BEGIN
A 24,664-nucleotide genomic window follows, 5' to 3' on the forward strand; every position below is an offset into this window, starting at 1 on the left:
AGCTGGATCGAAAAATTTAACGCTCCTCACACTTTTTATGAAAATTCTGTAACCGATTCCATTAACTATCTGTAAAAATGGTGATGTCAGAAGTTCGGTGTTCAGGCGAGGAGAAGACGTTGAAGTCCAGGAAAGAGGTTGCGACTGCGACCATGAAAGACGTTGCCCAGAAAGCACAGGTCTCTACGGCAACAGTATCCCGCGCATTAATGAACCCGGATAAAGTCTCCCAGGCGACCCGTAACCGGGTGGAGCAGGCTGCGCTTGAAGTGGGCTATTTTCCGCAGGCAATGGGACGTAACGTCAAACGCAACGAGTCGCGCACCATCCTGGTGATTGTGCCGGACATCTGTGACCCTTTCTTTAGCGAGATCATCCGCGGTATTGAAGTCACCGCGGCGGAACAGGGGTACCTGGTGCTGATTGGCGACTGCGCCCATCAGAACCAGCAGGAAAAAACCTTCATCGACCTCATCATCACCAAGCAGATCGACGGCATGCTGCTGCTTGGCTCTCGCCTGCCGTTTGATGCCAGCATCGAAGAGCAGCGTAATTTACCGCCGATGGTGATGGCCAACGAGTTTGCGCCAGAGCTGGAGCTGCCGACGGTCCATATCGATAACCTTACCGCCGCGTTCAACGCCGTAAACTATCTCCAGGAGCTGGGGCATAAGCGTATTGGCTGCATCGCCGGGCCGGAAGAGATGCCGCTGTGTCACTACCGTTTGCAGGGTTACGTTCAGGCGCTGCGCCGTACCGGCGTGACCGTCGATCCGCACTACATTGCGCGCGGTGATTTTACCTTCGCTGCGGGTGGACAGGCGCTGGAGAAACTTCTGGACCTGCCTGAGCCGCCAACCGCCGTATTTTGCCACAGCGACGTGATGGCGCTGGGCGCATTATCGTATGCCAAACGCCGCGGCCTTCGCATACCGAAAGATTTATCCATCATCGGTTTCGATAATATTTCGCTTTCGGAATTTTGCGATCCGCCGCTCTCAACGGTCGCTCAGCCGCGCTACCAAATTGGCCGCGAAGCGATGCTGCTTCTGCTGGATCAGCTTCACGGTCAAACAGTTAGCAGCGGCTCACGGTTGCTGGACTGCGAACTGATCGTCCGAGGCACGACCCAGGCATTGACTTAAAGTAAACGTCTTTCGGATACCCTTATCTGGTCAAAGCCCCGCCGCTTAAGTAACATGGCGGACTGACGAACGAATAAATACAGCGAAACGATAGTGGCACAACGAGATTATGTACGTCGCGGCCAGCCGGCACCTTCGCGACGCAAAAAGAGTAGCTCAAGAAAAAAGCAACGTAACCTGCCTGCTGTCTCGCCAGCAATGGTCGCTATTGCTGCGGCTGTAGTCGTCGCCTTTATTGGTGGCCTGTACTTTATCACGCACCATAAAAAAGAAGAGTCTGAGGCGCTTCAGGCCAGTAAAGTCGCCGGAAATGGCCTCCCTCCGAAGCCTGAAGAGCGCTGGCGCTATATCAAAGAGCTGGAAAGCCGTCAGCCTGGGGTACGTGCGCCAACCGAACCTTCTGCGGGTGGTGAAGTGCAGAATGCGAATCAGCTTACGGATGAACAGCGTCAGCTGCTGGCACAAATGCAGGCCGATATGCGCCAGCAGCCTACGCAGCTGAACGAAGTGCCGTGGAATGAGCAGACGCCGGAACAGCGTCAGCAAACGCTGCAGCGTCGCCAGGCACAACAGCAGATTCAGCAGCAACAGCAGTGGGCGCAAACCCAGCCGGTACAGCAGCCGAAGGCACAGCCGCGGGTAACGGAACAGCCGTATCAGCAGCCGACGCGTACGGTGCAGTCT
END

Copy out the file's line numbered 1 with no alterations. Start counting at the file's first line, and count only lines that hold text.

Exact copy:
A 24,664-nucleotide genomic window follows, 5' to 3' on the forward strand; every position below is an offset into this window, starting at 1 on the left: